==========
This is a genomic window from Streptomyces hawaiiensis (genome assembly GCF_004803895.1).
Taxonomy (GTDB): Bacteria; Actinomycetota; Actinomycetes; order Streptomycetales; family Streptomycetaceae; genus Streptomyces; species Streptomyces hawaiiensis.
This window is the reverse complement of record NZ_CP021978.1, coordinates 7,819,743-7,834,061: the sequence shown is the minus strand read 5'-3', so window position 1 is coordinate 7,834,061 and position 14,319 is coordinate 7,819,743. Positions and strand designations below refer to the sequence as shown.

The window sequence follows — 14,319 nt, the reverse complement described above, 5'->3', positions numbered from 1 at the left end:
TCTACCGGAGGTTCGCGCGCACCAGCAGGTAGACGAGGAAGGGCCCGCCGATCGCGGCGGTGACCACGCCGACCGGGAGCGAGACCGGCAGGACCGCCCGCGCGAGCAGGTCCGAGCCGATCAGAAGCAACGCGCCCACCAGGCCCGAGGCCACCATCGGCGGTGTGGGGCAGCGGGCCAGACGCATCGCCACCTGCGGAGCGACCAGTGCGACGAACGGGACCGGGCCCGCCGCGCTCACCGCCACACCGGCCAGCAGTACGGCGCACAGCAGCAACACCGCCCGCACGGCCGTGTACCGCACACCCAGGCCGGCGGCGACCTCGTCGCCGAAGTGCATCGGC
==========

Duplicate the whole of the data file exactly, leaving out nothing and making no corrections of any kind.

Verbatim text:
This is a genomic window from Streptomyces hawaiiensis (genome assembly GCF_004803895.1).
Taxonomy (GTDB): Bacteria; Actinomycetota; Actinomycetes; order Streptomycetales; family Streptomycetaceae; genus Streptomyces; species Streptomyces hawaiiensis.
This window is the reverse complement of record NZ_CP021978.1, coordinates 7,819,743-7,834,061: the sequence shown is the minus strand read 5'-3', so window position 1 is coordinate 7,834,061 and position 14,319 is coordinate 7,819,743. Positions and strand designations below refer to the sequence as shown.

The window sequence follows — 14,319 nt, the reverse complement described above, 5'->3', positions numbered from 1 at the left end:
TCTACCGGAGGTTCGCGCGCACCAGCAGGTAGACGAGGAAGGGCCCGCCGATCGCGGCGGTGACCACGCCGACCGGGAGCGAGACCGGCAGGACCGCCCGCGCGAGCAGGTCCGAGCCGATCAGAAGCAACGCGCCCACCAGGCCCGAGGCCACCATCGGCGGTGTGGGGCAGCGGGCCAGACGCATCGCCACCTGCGGAGCGACCAGTGCGACGAACGGGACCGGGCCCGCCGCGCTCACCGCCACACCGGCCAGCAGTACGGCGCACAGCAGCAACACCGCCCGCACGGCCGTGTACCGCACACCCAGGCCGGCGGCGACCTCGTCGCCGAAGTGCATCGGC